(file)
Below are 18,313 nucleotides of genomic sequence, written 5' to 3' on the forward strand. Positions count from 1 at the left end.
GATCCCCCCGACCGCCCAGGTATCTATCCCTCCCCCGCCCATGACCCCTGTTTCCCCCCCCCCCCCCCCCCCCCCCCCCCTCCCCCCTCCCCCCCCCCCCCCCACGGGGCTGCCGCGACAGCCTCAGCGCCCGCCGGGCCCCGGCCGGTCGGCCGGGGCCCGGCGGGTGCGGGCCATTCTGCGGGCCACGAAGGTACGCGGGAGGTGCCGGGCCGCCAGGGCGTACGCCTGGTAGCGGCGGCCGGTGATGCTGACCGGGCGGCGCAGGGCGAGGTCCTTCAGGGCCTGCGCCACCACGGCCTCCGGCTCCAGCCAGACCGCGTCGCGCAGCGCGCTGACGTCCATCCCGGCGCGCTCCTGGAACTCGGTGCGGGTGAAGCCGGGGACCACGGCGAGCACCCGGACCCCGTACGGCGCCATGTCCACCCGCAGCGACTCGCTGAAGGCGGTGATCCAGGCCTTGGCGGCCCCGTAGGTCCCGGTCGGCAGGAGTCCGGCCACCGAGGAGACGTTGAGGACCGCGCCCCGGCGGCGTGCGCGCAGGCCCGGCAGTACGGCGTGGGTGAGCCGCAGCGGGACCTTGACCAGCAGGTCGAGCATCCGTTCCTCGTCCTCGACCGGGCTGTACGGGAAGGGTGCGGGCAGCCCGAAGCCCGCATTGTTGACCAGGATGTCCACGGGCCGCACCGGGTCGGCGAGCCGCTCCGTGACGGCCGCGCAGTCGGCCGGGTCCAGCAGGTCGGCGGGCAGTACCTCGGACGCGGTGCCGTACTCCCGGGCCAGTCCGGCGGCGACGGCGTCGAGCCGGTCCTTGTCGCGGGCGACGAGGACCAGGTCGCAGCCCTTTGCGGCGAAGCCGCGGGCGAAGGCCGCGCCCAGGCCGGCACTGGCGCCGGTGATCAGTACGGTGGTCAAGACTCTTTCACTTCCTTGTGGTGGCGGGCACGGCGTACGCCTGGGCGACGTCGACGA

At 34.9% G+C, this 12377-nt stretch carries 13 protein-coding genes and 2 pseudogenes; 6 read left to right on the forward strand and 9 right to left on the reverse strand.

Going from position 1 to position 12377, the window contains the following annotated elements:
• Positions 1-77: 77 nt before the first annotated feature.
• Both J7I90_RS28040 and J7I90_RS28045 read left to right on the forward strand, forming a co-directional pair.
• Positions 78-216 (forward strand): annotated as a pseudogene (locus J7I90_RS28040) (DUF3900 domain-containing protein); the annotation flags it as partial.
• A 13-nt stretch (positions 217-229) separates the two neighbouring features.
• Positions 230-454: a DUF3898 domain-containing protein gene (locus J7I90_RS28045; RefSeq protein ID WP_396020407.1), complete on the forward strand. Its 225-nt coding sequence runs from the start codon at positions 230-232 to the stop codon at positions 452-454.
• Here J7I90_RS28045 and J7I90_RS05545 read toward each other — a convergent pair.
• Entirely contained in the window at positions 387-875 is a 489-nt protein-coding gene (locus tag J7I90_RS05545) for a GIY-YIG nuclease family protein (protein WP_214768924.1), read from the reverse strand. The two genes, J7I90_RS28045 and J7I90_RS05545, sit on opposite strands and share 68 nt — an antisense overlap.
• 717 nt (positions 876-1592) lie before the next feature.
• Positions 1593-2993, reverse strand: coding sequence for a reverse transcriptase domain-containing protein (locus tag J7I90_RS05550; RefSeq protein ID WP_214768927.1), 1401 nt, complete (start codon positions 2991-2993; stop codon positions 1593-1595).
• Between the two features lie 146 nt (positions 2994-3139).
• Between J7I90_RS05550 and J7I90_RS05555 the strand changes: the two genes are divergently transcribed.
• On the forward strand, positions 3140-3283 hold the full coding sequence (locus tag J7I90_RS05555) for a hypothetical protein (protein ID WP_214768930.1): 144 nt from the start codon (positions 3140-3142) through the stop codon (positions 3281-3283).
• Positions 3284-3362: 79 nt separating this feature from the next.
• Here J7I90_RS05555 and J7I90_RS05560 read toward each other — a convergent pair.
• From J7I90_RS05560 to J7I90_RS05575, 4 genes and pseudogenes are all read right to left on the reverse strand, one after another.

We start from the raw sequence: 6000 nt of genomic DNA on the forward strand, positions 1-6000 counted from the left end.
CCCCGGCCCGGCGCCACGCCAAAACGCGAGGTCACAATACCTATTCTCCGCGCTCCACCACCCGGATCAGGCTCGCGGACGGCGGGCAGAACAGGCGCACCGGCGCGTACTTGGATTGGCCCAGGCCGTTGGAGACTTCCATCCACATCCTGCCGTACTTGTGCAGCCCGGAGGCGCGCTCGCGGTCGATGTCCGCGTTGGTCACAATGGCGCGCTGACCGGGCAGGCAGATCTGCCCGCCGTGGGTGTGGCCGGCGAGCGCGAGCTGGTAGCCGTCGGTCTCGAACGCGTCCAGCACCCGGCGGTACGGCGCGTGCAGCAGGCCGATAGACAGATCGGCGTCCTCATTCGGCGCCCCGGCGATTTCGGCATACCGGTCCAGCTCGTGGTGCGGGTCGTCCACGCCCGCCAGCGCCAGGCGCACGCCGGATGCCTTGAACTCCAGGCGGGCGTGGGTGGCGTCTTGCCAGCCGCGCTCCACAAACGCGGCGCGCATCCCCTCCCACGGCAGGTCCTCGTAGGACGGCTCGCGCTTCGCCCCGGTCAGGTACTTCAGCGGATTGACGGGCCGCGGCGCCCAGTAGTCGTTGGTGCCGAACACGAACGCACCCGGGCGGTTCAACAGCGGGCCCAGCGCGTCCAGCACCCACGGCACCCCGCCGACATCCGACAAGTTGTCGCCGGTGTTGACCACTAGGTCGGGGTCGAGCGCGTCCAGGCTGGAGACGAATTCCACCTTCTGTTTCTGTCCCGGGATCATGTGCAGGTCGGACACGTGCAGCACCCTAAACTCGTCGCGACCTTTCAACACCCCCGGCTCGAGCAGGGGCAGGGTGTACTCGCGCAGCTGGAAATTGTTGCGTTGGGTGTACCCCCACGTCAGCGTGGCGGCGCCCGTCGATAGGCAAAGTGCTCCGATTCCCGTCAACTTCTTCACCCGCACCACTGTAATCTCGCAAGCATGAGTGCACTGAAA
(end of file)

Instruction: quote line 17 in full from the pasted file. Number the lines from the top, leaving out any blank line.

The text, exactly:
• Positions 3284-3362: 79 nt separating this feature from the next.